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A CONTRIBUTION TO HIS FIFTEENTH JUBILEE BY how as iiec. This I have endeavoured to the best of my ability to do. Fitzstephen says that there were in all four strokes, all on the head.

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The Translation 69 (1) The " Polistorie " .70 (2) Appendix ad Quadrilogum .... • • • 75 (4) Matthew Paris 79 (5) Annals of Waverley ..... It was dealt with the fiat of the sword, between the shoulders — no doubt over the head of the tall archbishop as he stooped.

(6) Paul Ill's Bull of Excommunication against Henry VIII (7) R. The first blow, in his reckoning, was an act of warning.

Fitzstephen gives an interesting reason for his belief that it was de Tracy who dealt it.

80 (6) Annals of Dunstable 81 (7) Higden's "Polychronicon " .... The first serious blow was the one which wounded Grim, as well as the archbishop ; and it was dealt, not by Fitzurse, as Grim himself said, but by de Tracy.

If we may now attempt to discern the facts contained in these confused narratives, the following points seem to be fairly certain. WTiether the striker was Fitzurse or de Tracy, the main force of it was spent on Edward Grim, and it did little injury to the archbishop. If life was not already extinct, it must have been at the last flicker, and the stroke, if it touched him at all, could have done him as little harm as the first, for the violent contact with the floor must have warded it off from the prostrate man.

It is no great wonder that there are such discrepancies in the accounts, when we consider, not only the extreme agitation of the scene, but the darkness which must have prevailed at that ' Hinc inde feriunt et referiunt, feriunt inquam et referiunt, donee coronam capitis separarunt a capita. The day, it will be re- membered, was December 29, and the hour that of the later evensong.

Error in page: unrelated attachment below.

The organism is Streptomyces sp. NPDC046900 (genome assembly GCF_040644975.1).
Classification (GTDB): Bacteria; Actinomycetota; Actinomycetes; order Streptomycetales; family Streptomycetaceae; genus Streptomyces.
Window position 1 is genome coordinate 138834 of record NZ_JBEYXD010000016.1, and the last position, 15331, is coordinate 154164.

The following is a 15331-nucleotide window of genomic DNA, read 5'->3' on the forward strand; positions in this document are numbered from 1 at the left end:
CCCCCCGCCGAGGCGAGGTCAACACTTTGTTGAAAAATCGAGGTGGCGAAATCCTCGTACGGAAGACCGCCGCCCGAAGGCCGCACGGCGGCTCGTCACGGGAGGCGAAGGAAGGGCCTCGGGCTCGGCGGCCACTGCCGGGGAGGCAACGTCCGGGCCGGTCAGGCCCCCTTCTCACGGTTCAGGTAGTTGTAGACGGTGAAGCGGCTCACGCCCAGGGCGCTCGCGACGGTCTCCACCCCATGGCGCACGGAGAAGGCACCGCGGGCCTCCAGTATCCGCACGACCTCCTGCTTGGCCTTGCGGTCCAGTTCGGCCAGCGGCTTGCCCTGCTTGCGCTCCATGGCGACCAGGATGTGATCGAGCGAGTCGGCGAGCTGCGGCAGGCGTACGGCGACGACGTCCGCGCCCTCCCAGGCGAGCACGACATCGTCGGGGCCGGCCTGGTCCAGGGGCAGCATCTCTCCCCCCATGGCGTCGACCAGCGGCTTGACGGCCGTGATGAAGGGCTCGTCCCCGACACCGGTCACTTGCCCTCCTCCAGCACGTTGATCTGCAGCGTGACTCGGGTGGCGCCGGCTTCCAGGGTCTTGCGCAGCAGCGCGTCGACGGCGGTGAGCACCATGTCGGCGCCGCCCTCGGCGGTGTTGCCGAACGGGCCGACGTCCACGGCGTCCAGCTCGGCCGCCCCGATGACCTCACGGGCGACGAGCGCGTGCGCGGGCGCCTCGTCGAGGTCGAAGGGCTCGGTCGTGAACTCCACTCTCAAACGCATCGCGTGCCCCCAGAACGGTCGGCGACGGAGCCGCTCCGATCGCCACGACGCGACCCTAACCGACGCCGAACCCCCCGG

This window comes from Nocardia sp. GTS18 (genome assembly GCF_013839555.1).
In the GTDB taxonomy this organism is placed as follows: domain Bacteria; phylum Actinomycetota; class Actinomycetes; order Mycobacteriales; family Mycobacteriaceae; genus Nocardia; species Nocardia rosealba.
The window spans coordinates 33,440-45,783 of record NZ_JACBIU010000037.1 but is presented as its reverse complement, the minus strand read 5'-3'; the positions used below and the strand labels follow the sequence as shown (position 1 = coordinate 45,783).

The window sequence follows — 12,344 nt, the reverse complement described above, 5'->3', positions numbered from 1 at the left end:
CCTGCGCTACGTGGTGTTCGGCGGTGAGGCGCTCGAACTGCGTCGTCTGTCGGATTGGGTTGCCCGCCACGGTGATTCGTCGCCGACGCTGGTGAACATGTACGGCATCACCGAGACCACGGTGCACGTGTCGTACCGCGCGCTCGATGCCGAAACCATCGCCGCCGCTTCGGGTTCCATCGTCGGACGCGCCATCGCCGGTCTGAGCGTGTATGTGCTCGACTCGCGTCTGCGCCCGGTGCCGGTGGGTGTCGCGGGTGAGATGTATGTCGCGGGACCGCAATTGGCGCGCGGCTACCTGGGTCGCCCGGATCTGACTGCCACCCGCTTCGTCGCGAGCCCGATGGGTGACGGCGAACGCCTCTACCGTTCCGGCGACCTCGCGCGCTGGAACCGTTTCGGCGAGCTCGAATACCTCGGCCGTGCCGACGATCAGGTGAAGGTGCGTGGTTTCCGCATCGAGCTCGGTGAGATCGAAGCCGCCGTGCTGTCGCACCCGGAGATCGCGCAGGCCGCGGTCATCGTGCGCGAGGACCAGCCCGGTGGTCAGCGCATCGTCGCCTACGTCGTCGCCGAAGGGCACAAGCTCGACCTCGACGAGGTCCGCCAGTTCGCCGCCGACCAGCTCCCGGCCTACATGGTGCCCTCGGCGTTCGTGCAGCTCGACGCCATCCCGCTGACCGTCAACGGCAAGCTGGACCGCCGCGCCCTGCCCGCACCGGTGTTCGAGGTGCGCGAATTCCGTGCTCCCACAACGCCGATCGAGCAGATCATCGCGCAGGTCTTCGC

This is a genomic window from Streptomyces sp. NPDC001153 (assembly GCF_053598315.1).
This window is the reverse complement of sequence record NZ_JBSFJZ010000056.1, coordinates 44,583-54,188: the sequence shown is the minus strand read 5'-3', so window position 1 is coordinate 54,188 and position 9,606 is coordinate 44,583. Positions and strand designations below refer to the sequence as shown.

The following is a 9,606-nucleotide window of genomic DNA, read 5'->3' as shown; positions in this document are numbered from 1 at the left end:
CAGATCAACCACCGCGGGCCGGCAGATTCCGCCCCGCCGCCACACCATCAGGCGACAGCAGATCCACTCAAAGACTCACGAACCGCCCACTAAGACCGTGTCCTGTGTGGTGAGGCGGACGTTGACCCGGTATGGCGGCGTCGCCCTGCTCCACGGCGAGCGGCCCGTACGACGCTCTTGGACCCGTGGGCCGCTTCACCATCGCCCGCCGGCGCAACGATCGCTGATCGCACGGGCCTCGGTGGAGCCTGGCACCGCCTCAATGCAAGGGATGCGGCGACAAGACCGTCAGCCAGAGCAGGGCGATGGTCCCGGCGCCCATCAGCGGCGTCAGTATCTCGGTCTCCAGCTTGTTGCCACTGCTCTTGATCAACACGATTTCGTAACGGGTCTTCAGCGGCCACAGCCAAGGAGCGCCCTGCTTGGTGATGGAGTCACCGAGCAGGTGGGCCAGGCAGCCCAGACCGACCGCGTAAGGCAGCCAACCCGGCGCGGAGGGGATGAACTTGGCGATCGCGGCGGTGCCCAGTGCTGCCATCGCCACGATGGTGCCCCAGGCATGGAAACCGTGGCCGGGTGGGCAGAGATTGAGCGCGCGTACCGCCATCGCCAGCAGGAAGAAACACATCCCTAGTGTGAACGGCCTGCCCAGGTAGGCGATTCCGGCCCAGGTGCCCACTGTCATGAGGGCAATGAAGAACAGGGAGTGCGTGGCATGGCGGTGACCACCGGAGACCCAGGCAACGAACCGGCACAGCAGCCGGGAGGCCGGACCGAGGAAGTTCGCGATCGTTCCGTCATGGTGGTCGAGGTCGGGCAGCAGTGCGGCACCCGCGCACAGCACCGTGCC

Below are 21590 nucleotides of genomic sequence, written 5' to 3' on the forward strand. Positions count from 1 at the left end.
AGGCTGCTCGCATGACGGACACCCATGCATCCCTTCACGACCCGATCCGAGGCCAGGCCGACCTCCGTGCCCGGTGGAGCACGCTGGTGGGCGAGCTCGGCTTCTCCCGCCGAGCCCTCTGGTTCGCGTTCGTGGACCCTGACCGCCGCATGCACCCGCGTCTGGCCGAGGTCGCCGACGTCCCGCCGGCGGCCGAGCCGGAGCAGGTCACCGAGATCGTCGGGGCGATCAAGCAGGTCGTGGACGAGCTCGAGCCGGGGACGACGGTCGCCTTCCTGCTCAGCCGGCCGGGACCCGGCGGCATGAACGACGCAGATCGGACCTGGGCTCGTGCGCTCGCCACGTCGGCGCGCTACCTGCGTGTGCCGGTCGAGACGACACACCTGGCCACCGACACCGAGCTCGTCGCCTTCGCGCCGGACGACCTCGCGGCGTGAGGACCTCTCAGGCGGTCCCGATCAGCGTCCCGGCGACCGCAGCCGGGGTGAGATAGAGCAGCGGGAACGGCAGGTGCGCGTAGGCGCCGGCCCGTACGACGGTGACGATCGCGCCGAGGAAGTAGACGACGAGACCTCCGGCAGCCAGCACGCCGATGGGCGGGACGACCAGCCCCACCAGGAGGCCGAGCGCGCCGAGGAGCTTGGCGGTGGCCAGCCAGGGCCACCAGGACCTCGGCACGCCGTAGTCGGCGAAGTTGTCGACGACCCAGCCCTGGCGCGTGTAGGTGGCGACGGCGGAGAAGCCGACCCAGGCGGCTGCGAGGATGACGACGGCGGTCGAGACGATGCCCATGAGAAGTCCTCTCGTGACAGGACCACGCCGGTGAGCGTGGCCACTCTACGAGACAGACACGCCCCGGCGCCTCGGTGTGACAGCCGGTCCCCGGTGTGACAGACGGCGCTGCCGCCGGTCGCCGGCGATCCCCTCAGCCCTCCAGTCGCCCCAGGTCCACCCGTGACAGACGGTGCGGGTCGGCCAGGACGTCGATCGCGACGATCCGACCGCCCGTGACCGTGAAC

Now saw St Thomas well that his martyrdom was come. Grim does not say at what point he left his master's side, as William does; but it is natural to suppose that it was at this point, when he could no longer be of use.

It is a great sin to lay hand on your archbishop." But neither for festival nor for minster did they release him. Pnet ce J estre qu'il s'est en sei recaneiiz; E de sa- feionie s'est issi deiendnz.... It was this first stroke, according to Grim, struck by Fitzurse, which shore off the top of the saint's corona; and it was the same stroke which wounded Grim himself.

Besides my obligations to printed sources of infor- mation, I owe thanks for assistance of various kinds to many generous helpers; to the Dean of \^'ells for the elucidation of some difficulties in interpreting the narratives of the Passion; to Professors Sir Chfford AUbutt and Macahster in reference to mediaeval histo- logy; to Professor Breul and Mr E. Whether the general verdict upon this collection proves to be in favour of assigiiing these bones to St Thomas or not, I hope that the book may serve as a tribute of admiration to a great man and a great champion of religious liberty, in the form in which his age understood it. It was this first blow which injured Grim; it made a great hole in the head of St Thomas, but yet glanced from the head to his left shoulder.

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